Seventies star Sammi Smith has died on the eve of the sixth Australian tour by former husband Jody Payne.

Sammi died at her home in Oklahoma City 35 years after helping kick start the career of Kris Kristofferson whom she first met when he was a janitor.

Payne is a long time guitarist for singing actor Shotgun Willie Nelson, 71, and cut a rare solo album under Willie's tutelage.

Smith and Payne named their son - a prolific songwriter, singer and actor - after the late outlaw star and actor Waylon Jennings.

Jennings was the godfather of Waylon Payne and often shared stages with Jody Payne on Willie Nelson concerts.

Waylon Payne released his solo debut album The Drifter on Universal in 2004.

Payne and his mother Sammi also made a guest appearance in July on the Grand Ole Opry where she was feted in 1970 after she cut Help Me Make It Through The Night.

Her version of the Kristofferson tune sold two million copies and was voted the CMA single of the year in 1971.

It also reached #8 on the pop charts and won a Grammy for Smith and Kris.

Ironically, her small indie record label, Mega, had been formed as a tax write-off and the last thing the owner wanted was a hit record.

Smith said in an 1981 interview that the song ''definitely brought me prestige and no small amount of satisfaction. And it's paid for a few meals.''

She had earlier recorded He's Everywhere - a tune that reached #25 for Mega.


Sammi Smith
Sammi was the daughter of a serviceman who moved around when she was a child.

She was raised in Oklahoma, Texas, Arizona and Colorado.

At 11 she dropped out of school and began singing pop standards in nightclubs.

She married at age 15 and produced three of four children from her first marriage.

At the urging of songwriter Gene Sullivan - owner of an Oklahoma recording studio - a newly divorced Smith moved to Nashville in 1967.

It was there Marshall Grant - bassist for Johnny Cash's Tennessee Three - discovered her when she was 24.

She signed with Columbia Records and had hits with So Long, Charlie Brown, Don't Look for Me Around and Brownsville Lumberyard.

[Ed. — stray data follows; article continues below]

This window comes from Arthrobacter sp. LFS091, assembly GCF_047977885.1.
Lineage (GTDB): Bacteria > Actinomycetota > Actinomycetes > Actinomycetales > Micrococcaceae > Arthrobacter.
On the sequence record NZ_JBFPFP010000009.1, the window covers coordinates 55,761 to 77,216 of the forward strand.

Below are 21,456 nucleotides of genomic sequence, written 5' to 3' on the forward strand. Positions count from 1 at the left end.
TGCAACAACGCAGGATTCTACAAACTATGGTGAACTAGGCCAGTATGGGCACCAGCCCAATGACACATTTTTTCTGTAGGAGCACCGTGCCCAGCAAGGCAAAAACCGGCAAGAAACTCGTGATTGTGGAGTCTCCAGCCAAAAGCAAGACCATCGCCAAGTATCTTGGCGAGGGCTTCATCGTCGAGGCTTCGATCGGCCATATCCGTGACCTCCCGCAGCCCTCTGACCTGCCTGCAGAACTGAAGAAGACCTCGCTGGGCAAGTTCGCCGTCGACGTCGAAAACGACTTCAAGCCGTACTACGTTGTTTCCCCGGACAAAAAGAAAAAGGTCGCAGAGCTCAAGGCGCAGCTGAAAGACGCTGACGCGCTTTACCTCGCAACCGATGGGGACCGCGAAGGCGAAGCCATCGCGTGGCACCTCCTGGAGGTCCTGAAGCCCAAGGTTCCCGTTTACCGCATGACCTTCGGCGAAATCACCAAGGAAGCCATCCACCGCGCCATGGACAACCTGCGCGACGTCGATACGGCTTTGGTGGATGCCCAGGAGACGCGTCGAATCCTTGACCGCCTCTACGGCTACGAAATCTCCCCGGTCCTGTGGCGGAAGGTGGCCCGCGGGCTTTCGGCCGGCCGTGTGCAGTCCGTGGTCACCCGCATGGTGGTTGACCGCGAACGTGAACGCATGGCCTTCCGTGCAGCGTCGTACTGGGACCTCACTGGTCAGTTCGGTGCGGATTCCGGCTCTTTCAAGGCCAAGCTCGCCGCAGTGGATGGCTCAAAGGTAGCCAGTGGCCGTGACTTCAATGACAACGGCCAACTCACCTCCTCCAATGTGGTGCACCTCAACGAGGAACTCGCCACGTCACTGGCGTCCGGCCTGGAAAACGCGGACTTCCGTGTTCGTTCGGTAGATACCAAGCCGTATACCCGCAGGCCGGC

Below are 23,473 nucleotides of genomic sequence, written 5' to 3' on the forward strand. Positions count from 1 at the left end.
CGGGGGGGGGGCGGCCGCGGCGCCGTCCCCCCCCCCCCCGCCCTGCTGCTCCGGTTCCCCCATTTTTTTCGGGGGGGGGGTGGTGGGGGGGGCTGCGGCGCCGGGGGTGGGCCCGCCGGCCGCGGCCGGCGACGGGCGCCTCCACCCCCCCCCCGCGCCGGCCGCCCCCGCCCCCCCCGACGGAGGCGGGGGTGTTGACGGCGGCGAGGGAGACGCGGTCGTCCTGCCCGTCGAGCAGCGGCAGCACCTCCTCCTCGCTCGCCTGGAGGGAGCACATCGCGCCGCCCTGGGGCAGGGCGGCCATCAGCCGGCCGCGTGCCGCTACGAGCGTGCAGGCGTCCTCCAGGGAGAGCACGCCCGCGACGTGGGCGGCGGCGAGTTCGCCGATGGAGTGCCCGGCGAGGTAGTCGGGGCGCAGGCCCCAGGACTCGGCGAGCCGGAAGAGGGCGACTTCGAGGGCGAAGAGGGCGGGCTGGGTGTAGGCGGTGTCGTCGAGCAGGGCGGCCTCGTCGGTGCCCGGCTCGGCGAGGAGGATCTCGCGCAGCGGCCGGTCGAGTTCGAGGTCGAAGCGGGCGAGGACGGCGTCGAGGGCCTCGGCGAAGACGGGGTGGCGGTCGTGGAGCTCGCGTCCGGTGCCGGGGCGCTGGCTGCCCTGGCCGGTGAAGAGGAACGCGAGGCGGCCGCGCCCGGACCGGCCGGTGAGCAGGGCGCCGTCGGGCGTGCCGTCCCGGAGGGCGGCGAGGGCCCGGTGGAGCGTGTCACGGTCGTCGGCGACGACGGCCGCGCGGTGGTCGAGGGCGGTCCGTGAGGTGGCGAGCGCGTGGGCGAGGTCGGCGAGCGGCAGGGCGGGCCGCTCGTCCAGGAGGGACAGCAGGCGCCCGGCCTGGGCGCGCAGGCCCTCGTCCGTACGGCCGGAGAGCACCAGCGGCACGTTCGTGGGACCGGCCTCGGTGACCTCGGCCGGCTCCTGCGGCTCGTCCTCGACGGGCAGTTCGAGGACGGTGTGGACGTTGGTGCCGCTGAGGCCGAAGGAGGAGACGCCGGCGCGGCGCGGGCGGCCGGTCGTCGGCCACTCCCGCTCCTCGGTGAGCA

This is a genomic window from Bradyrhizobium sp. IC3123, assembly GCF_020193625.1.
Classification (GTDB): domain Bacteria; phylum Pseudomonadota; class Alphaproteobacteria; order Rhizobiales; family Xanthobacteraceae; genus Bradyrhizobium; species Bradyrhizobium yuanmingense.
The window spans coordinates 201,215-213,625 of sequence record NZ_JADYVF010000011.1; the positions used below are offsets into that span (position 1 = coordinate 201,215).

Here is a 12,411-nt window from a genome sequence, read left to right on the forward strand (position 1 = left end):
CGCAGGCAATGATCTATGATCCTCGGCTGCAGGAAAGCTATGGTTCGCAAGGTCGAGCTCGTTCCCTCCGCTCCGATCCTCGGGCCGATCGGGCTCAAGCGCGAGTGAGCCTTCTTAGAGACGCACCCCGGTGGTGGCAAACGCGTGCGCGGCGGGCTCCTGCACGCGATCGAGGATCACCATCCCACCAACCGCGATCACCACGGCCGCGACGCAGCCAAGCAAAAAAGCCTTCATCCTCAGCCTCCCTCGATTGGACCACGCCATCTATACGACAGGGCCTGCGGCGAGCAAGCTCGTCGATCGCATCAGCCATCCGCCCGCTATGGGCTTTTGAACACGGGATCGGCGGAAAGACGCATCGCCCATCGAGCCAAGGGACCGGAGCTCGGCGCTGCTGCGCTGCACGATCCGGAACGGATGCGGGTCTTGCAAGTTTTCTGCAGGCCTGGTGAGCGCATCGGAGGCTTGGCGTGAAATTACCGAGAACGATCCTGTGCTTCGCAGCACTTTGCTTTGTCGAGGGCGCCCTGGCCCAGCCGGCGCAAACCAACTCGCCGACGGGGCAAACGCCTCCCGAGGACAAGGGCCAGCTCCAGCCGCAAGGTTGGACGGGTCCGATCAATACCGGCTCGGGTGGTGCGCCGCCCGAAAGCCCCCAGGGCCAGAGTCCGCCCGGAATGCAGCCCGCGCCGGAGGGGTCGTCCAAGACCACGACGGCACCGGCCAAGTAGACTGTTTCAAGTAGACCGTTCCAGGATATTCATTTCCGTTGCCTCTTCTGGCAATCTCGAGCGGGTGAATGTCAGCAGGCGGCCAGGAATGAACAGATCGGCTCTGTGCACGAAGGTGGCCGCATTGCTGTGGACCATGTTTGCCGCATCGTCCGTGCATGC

She charted twice more on Columbia but never rose into the Top 50 while recording for the label.

But her big break came while touring with Waylon Jennings when she befriended the janitor at Columbia Records - Kris Kristofferson.

Although she never surpassed the success of her Kristofferson cover she continued having hits.

"It was like following a Rembrandt with a kindergarten sketch," Smith said of her post Kristofferson tunes.

Those tunes included For The Kids, I've Got To Have You and The Rainbow In Daddy's Eyes.

Sammi had 37 charting singles in her career but only eight of them made the Top 20.

She also had 20 original songs listed on the BMI publishing site including two tunes named Willie, one named Tony and another You'll Always Be Melvin.


Smith wrote Sand-Covered Angels for Conway Twitty, and Cedartown, Georgia - the title track of a Waylon disc.

Sammi toured with Waylon and he nicknamed her, Girl Hero.

She wrote Cedartown Georgia with Charles Cobble and the late Mack Vickery who died at 66 on December 21, 2004.

CLICK HERE for the Vickery obituary from the Diary on December 26, 2004.

In 1973 Sammi moved to Dallas to join Jennings and Willie in their outlaw era.

She had several hits including Then You Walked In and Today I Started Loving You Again.

She moved to Elektra in 1975 for a three-year stint.

During that time, she had several chart entries with such songs as Loving Arms, Days That End in 'Y' (both 1977) and Norma Jean (1978) - a tribute to Marilyn Monroe.